35. I have the same dual citz as you Lucky. My German has an accent but one time the Austrian Biz class agent said something and I missed it and she replied, ” you are a German — start speaking better!” – just because I am the “typical blond light eyed” looking German with my reisepass, they expect me to be fluent.
    I have lived in Asia half my life and speak fluent Japanese and the FA are always in shock when I speak in Japanese and they never use English. I speak very quickly in Japanese and they realize it saves us all time.
    Great post but I wouldn’t worry about it. Speak whatever and whenever you want.

    Re the one comment on personalausweis — you need to take up residency in Germany to have this card I thought…I had one when I was a resident but had to give it back when I wasn’t anymore. To renew your reisepass you should only need your yellow certificate of citizenship that you got when you received your first reisepass.

  36. I can relate to this, i speak perfectly Flemish, French and German, having grown up in Antwerp, Belgium. Yet every time i try to speak Flemish in The Netherlands, the Dutch insist on answering back to me in English. In France its French, ’cause they just don’t have a decent command of the English language and in Germany & Austria, its a bit of both. Hotels n Airports reply in English, shops, caffe’s, Restaurant staff reply in German and happy to do so.

  37. What i actually find more amusing is whenever i check into the Churchill Hyatt Regency or Marriott Grosvenor Square hotels in London, some of the German front desk staff love it when you address them in German. It even landed me suite upgrades twice.

  38. @Brian I have a similar experience in Iceland. I must look Icelandic because practically every time I have an interaction with a local where they speak first they start speaking to me in Icelandic.

  39. I have a decidedly German surname, albeit anglesised in spelling. When in German speaking countries, once they see my name, they always speak to me in German – especially on German airlines. I learnt German twice – once as a child, and again at school as an adolescent. My initial German is a bit archaic – the result of a ‘trapped’ German community in South Australia. As soon as I assert my Australian nationality, they instantly change to English. I suspect it is my accent and archaic forms that brings me undone.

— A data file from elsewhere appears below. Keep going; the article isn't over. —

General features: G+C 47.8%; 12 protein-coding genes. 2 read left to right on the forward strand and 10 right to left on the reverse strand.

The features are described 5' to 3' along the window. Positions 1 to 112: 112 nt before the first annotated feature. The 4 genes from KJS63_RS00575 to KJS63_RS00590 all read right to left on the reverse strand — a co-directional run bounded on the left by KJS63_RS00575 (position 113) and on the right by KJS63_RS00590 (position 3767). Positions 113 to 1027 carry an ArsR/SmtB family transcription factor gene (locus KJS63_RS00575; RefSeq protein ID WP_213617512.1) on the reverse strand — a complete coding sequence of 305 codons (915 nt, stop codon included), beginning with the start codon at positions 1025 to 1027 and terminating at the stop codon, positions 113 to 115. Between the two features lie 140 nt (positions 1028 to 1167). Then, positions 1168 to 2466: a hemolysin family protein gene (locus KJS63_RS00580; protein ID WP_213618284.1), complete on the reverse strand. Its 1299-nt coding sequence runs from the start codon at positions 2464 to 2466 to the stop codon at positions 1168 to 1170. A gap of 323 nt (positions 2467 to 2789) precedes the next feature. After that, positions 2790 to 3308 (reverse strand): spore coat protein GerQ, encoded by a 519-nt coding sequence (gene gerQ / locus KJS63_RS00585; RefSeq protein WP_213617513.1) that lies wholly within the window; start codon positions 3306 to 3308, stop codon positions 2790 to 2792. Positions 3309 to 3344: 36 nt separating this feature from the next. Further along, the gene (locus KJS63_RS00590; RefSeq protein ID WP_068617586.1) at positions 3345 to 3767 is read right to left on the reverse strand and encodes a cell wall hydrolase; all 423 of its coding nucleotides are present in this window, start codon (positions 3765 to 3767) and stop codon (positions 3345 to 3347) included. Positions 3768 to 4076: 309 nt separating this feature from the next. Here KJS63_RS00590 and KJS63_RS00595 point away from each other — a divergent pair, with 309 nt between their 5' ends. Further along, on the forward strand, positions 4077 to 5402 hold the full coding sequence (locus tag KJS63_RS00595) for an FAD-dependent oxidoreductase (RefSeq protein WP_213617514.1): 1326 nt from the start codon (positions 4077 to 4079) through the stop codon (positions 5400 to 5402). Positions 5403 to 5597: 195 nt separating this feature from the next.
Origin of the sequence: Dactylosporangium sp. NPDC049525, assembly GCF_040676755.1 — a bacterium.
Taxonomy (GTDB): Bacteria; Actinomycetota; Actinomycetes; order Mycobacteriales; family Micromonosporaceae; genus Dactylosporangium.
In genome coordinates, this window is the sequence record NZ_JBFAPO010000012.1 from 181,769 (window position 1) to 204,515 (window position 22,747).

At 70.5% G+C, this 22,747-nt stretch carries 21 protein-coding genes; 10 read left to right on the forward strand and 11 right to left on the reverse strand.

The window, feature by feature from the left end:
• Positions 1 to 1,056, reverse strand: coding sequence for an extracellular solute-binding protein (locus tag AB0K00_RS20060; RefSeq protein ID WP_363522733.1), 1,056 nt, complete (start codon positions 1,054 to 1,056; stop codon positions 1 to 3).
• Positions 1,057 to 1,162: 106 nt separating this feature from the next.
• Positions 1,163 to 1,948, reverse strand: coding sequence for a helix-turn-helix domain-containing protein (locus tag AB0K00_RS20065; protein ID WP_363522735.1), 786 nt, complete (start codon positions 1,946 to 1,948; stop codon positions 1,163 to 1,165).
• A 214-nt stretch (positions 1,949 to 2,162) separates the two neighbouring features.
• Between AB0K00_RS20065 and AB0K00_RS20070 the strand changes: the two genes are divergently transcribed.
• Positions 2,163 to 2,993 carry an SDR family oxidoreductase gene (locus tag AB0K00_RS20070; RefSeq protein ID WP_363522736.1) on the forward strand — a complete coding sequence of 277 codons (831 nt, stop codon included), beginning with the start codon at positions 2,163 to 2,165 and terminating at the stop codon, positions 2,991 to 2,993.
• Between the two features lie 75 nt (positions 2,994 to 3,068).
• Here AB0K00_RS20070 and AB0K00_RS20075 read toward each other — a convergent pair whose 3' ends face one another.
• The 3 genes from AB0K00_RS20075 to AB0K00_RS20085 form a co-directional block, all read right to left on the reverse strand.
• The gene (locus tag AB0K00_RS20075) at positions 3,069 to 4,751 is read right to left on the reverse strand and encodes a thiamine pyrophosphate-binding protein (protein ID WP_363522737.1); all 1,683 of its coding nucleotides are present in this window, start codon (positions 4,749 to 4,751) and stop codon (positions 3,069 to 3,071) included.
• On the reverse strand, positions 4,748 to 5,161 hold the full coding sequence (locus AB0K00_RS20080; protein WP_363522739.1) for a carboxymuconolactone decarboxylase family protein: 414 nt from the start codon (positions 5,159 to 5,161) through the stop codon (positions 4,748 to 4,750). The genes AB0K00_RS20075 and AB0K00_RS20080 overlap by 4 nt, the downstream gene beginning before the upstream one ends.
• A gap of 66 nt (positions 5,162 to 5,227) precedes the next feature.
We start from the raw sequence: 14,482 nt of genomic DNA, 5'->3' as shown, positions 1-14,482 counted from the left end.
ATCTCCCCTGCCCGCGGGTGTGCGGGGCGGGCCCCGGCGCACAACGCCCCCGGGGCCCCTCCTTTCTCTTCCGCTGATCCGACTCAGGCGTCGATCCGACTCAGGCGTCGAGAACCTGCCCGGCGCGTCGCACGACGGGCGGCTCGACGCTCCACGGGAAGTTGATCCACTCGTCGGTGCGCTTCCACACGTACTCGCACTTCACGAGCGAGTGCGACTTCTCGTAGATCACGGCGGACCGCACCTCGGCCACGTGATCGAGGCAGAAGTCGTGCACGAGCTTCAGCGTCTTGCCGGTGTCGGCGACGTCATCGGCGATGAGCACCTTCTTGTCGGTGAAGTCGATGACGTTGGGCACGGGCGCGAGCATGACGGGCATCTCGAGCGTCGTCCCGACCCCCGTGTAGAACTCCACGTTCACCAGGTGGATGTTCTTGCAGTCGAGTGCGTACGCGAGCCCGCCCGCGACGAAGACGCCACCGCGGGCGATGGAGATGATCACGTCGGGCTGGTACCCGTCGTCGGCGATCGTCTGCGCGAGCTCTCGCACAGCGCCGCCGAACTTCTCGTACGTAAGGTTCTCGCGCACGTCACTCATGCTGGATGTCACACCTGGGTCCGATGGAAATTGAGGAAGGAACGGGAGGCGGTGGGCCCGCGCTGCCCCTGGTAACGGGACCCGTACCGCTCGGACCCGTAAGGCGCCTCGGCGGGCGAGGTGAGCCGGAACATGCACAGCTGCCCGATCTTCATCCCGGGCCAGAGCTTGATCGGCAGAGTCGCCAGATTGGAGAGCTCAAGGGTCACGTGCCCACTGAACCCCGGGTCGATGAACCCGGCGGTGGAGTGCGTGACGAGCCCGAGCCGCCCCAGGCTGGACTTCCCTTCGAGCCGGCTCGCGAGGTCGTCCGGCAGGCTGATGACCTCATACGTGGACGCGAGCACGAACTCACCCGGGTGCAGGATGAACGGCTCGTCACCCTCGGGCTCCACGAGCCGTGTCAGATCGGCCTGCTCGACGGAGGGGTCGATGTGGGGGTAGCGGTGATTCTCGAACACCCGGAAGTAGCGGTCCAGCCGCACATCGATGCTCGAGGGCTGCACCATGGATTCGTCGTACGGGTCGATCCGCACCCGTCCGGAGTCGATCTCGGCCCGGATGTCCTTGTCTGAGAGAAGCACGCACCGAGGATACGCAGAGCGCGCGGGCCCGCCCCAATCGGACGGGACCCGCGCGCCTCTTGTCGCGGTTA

40. I would have loved to have been a fly on a wall for that exchange. It almost sounds like that, with a few tweaks, it could be a skit on Key and Peele.

  41. To be hung up on such a non-issue sounds more like passport “psychopathology” and “psychology”.

    What difference does it make which language an agent wants to speaking in? I once checked in with the agent and I speaking different languages that we both were fluent in — she probably did not even realize what was going on.

    In the interest of efficiency and expediency my suggestion is to defer to the agent in a case like this and speak which ever language s/he wishes to speak in because I am 100% that in her/his mind s/he is being accommodating and not “rude” 😉

  42. I suspect some of the posters claiming to be fluent in a certain language actually overestimate their proficiency and/or underestimate how strong their accent is. Many of my colleagues and friends are ESL and, while they would all consider themselves fluent in English, I find some of them very hard to understand at times. Maybe the airport staff would rather use their reasonably good English than have to try to decipher your strong accent.